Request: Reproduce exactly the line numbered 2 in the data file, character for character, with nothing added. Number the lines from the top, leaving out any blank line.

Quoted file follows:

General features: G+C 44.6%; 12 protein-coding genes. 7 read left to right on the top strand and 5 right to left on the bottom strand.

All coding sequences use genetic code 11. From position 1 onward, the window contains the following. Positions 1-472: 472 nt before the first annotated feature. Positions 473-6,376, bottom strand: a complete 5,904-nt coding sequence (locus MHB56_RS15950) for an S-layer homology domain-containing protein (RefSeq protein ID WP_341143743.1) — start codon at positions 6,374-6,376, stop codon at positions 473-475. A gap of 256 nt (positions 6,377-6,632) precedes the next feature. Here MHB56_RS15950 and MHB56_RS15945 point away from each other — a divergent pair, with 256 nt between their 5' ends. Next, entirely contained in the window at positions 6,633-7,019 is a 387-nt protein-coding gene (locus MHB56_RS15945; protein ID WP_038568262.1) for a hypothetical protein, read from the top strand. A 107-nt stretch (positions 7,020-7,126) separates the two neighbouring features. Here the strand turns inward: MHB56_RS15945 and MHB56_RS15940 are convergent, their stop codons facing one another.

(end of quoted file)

All coding sequences use genetic code 11. From position 1 onward, the window contains the following. Positions 1-472: 472 nt before the first annotated feature. Positions 473-6,376, bottom strand: a complete 5,904-nt coding sequence (locus MHB56_RS15950) for an S-layer homology domain-containing protein (RefSeq protein ID WP_341143743.1) — start codon at positions 6,374-6,376, stop codon at positions 473-475. A gap of 256 nt (positions 6,377-6,632) precedes the next feature. Here MHB56_RS15950 and MHB56_RS15945 point away from each other — a divergent pair, with 256 nt between their 5' ends. Next, entirely contained in the window at positions 6,633-7,019 is a 387-nt protein-coding gene (locus MHB56_RS15945; protein ID WP_038568262.1) for a hypothetical protein, read from the top strand. A 107-nt stretch (positions 7,020-7,126) separates the two neighbouring features. Here the strand turns inward: MHB56_RS15945 and MHB56_RS15940 are convergent, their stop codons facing one another.